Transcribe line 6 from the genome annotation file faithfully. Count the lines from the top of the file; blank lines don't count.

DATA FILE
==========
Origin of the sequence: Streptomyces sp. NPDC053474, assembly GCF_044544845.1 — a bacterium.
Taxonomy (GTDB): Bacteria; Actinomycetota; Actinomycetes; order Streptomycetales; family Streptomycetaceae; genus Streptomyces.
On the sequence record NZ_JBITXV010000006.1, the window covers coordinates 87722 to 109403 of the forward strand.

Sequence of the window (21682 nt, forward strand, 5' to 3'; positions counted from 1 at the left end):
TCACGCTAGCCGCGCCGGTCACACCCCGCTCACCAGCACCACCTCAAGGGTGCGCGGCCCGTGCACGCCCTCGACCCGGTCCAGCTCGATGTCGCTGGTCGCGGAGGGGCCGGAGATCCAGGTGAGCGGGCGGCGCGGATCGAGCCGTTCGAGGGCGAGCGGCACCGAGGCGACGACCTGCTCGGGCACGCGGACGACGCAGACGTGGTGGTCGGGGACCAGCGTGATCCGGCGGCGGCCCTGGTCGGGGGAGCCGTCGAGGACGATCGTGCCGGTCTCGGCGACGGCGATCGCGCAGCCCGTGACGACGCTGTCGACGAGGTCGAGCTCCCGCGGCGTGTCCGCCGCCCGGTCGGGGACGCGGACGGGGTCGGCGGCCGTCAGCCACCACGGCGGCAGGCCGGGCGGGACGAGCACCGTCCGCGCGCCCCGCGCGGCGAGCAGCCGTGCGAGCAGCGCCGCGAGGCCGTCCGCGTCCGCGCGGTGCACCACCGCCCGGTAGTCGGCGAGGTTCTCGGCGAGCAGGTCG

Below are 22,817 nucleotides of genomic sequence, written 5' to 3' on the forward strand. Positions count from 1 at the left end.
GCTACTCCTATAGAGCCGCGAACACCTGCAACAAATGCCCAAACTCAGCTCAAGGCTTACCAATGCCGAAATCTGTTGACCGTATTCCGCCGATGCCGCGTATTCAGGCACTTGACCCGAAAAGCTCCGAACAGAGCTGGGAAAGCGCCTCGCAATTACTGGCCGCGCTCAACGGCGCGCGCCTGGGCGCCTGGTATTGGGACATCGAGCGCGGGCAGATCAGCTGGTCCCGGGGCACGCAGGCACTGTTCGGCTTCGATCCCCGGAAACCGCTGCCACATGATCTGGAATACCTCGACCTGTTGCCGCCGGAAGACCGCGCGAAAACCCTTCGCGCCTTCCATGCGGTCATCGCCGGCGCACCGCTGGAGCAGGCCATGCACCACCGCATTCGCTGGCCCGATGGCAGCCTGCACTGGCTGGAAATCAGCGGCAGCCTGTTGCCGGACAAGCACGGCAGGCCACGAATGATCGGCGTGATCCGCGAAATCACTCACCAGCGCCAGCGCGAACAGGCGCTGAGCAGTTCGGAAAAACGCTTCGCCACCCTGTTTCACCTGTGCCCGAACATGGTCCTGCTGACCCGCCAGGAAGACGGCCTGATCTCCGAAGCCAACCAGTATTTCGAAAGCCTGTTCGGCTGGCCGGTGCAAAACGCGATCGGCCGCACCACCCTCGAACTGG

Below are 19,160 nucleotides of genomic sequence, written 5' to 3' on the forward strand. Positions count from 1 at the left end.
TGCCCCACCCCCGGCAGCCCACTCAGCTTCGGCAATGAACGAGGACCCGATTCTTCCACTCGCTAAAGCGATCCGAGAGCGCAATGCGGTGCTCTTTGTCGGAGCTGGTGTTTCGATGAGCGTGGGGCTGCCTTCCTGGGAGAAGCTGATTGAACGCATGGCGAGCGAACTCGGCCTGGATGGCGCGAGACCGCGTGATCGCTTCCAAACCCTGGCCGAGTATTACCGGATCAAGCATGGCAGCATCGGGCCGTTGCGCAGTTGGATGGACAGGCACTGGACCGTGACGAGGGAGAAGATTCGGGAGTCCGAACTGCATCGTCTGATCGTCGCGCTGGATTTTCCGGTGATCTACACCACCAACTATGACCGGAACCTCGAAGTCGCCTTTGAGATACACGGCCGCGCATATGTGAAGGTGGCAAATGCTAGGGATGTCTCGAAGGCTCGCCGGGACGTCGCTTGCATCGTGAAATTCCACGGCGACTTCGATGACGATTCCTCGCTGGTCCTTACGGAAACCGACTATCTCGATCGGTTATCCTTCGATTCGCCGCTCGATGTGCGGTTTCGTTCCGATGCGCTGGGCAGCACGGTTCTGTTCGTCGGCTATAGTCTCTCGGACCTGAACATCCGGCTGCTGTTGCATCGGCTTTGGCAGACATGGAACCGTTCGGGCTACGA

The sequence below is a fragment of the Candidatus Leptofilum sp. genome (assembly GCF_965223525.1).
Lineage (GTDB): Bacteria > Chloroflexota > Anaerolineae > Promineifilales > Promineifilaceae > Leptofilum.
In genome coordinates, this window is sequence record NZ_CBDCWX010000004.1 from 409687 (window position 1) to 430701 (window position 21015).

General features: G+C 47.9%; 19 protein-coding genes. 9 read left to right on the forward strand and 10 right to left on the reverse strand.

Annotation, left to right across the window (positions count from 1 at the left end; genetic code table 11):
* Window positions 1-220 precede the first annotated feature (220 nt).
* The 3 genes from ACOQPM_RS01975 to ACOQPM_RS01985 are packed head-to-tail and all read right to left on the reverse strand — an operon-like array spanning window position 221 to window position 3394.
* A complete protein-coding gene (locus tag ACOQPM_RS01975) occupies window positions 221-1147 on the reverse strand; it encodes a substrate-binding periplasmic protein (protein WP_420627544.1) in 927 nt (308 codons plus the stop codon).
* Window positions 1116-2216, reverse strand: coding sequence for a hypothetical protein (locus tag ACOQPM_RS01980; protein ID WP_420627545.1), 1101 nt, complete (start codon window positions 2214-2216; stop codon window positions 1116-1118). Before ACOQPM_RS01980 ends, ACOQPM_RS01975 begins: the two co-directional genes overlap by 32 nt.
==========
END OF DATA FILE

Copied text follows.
Below are 22,817 nucleotides of genomic sequence, written 5' to 3' on the forward strand. Positions count from 1 at the left end.